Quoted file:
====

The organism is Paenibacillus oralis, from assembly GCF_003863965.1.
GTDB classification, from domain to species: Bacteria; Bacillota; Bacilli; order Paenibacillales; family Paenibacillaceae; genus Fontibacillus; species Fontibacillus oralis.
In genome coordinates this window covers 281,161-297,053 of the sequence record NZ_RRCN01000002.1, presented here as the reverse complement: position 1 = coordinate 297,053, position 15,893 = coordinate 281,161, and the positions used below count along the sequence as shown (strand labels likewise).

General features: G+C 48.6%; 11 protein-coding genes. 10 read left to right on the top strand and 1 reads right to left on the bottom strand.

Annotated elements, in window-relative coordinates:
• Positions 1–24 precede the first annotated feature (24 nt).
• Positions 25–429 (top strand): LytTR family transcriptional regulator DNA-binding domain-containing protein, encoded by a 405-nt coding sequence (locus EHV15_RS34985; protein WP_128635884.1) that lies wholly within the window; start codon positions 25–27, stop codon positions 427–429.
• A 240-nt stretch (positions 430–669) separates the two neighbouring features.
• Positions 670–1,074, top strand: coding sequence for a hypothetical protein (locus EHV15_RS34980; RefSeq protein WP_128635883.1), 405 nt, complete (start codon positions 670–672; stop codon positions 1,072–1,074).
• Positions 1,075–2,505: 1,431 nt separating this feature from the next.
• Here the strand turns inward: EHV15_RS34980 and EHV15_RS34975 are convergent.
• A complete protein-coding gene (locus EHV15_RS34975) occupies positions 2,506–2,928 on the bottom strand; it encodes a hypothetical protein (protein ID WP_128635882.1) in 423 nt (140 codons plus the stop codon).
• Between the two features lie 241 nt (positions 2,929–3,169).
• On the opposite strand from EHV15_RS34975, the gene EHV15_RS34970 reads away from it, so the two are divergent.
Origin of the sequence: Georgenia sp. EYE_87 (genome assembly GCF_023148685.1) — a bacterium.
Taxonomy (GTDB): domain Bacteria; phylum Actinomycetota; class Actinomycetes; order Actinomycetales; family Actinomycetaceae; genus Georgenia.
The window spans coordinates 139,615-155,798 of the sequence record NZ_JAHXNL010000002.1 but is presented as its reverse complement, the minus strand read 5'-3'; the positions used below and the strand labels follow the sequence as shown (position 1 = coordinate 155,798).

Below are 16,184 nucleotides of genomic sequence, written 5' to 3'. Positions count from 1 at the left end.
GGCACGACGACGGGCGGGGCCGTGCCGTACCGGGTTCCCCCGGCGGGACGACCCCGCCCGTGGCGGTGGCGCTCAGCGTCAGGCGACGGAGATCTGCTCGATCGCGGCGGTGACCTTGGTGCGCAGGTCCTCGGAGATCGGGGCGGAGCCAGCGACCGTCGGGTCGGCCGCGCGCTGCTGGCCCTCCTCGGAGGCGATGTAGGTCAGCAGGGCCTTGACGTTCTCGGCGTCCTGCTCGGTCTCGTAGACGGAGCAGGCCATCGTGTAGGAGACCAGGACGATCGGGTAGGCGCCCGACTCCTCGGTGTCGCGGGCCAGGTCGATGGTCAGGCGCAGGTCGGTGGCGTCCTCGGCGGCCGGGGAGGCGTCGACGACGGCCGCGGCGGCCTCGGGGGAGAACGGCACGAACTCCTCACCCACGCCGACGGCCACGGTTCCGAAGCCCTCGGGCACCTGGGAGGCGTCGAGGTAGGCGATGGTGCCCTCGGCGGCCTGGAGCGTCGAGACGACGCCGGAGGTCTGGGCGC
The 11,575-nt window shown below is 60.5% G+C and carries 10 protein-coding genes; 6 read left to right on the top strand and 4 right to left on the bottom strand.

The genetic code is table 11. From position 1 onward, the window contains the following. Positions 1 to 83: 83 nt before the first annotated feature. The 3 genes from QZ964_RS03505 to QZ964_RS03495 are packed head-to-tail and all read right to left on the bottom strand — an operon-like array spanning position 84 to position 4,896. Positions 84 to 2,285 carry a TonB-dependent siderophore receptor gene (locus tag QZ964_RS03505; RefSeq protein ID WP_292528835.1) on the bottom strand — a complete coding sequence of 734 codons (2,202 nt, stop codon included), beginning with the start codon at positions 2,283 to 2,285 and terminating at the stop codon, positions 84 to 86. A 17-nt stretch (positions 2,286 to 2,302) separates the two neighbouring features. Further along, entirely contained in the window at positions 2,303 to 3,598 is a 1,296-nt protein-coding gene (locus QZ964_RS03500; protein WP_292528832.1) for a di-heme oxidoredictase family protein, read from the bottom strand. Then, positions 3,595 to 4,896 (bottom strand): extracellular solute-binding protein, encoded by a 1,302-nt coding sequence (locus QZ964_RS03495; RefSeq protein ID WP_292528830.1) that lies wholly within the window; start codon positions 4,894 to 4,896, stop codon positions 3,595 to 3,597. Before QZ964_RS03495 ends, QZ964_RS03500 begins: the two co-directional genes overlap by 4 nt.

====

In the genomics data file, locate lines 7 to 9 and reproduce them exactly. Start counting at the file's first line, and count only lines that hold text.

• Positions 25–429 (top strand): LytTR family transcriptional regulator DNA-binding domain-containing protein, encoded by a 405-nt coding sequence (locus EHV15_RS34985; protein WP_128635884.1) that lies wholly within the window; start codon positions 25–27, stop codon positions 427–429.
• A 240-nt stretch (positions 430–669) separates the two neighbouring features.
• Positions 670–1,074, top strand: coding sequence for a hypothetical protein (locus EHV15_RS34980; RefSeq protein WP_128635883.1), 405 nt, complete (start codon positions 670–672; stop codon positions 1,072–1,074).